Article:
This $30B Market Requires Serious Study
Back-to-school is the second-busiest time of the year, presenting a large opportunity for retail and manufacturer brands to capture share using a compelling brand strategy template.
In 2021, back-to-school US retail spending will top pre-pandemic levels, with sales from mid-July to early September rising 5.5% compared to 2020. Apparel (+79% vs. 2020), tech and electronics (+13% vs. 2020) and school supplies are all expected to grow.
In contrast to 2020, physical “brick” stores, including department stores, are expected to capture more back-to-school dollars (+78% vs 2020), while eCommerce is expected to capture relatively less (-7% vs. 2020). Mass merchandisers like Target and Walmart will also do well. Gordon Haskett analyst Chuck Grom is predicting both Target and Walmart will be big winners for 2021 back to school:
“The back-to-school period is going to be wildly successful for Walmart and Target in particular.”
Back-to-School Brand Strategy Template: Consumer Target is Mom
While kids definitely have a voice with “pester power,” Mom is generally the primary decision maker for K-12 back-to-school spending. As such, Mom is generally the target audience for a back-to-school brand strategy template.
When my children were in elementary and middle school, I enjoyed the trips to Office Depot, Staples and Target to shop for school supplies. Favorite school supplies in our household included color-coded binders (e.g., green for science), along with colorful pens from Crayola.
Back-to-School Brand Strategy Template: Timing is June-August
This fall, 64% of parents expect their children to attend classes in person. And 26% of back-to-school shopping parents are eager enough to start “early bird” browsing and buying in early June, up from 17% in 2019.
With the return of in-person schooling for many in fall 2021, clothing and accessories are the #1 category that parents say their kids are excited to shop for. 49% of parents chose clothing as the most exciting category for 2021. Also popular are:
- 25% – school supplies
- 15% – electronics and computer equipment
- 11% – shoes
Back-to-School Brand Strategy Template Example: Crayola
Crayola has a clear brand strategy template for back-to-school in 2021. The brand’s website makes it easy for Mom to help her child “go back with the best” for “however they go back.” Supplies are organized by grade level and audience, including:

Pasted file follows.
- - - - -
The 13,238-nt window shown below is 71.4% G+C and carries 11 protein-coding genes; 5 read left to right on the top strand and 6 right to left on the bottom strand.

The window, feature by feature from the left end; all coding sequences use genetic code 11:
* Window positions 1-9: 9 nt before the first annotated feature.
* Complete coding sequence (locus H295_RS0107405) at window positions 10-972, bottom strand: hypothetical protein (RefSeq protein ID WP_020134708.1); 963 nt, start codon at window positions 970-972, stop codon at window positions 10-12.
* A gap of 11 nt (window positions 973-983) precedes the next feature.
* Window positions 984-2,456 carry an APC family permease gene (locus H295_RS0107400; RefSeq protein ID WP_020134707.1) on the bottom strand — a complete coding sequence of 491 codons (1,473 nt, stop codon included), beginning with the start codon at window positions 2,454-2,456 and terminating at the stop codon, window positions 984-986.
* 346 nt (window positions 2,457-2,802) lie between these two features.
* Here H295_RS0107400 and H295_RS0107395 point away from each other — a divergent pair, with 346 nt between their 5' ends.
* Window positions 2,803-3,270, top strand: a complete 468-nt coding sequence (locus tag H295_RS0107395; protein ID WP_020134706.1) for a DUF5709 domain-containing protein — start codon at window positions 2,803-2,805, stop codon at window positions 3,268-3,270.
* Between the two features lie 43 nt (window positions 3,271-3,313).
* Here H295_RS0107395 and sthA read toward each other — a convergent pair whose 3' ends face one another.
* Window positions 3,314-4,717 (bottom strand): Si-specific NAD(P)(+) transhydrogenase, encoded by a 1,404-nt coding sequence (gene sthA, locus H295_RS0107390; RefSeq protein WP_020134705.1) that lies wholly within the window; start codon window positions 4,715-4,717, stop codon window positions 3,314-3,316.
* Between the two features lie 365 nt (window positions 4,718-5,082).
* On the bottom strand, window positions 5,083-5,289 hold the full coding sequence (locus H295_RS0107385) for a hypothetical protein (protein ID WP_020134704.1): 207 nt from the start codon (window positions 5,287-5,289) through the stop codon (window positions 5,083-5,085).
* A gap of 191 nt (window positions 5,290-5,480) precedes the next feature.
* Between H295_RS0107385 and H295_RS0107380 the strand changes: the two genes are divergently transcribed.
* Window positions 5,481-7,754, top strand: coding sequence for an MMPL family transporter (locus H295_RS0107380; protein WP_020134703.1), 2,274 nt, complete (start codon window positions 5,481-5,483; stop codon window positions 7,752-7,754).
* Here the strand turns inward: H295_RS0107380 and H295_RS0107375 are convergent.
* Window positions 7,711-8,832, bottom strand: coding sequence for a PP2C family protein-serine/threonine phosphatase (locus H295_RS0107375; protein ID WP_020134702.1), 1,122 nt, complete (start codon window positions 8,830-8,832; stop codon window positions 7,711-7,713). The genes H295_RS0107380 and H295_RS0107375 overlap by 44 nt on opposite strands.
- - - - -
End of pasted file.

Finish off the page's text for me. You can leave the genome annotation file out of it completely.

- Middle and High School
There are choices of class multipacks, with individual sets inside and “bundles” for each grade level.
As my co-author Teri Lucie Thompson and I wrote about in Tuning into Mom: Understanding America’s Most Powerful Consumer. segmenting the US moms market by age of the oldest child is very effective, and Crayola is capitalizing on this with its brand strategy of providing bundles by grade level.
It’s also interesting to see a brand like Crayola reaching up age from its strength in preschool and elementary to middle school, high school and college. In these Facebook posts, the brand highlights 15-year old artist Tyler Gordon and a calligraphy lesson.
Crayola recognizes the homeschool market with resources for home learning. And with good reason. One estimate has three million children homeschooling in 2021, while another source shows homeschooling rates doubling in some areas to as much as 11% of school age children.
Back-to-School Brand Strategy Template Example: Target
Each year, Target executes on a focused, back-to-school marketing and merchandising brand strategy template. With its wide product assortment spanning clothing, school supplies and even electronics, Target makes it easy for Mom and her child to complete most or all of their shopping in one trip.
A late June store visit to a Target in Georgia found the “school shop” back-to-school section in the back corner of the store.
Prominently displayed in the center of the back-to-school section are school supply brands like Elmers and Crayola under the banner of “Priced Right Daily. Low prices and great deals on 100s of school items.” Backpacks make up a significant portion of the broader Target school shop, and are also on one of the two back walls. At Target, the most popular backpack brand is Trans.
Cleaning and organizing supplies for classroom use have their mini section with Ziploc, Bounty paper towels and generic disinfecting wipes and facial tissue. Three other brands with a large back-to-school presence at Target included Post-it, Sharpie and Thermos. While Thermos may be expected with lunch boxes for school, I hadn’t recognized that Post-it and Sharpie are as popular for school age children.
Target also attempts to make the process easier with their School Assist feature that helps the shopper find their child’s school supply list if the school list is available. As of this writing, however, many school supply lists are not available.
Like other brands, Target uses online influencer videos promoting back-to-school shopping. This allows Target to showcase different situations, with a more personalized appeal. One mom of an elementary school age daughter commented:
“ While I can’t make myself watch those long back to school shopping videos of girls, my 7 year old daughter loves them.”
A different example of a brand strategy in back-to-school is El Segundo-based Yoobi. Yoobi donates school supplies in classroom packs to kids in need through its partnership with Kids in Need Foundation. Core product lines include pencil cases, notebooks, binders and desk essentials.
Target and Crayola provide well-developed brand strategy template examples for back-to-school. Both focus on moms as the target for their back-to-school marketing. Other brands like Post-it, Sharpie and Ziploc also have a focused back-to-school brand strategy.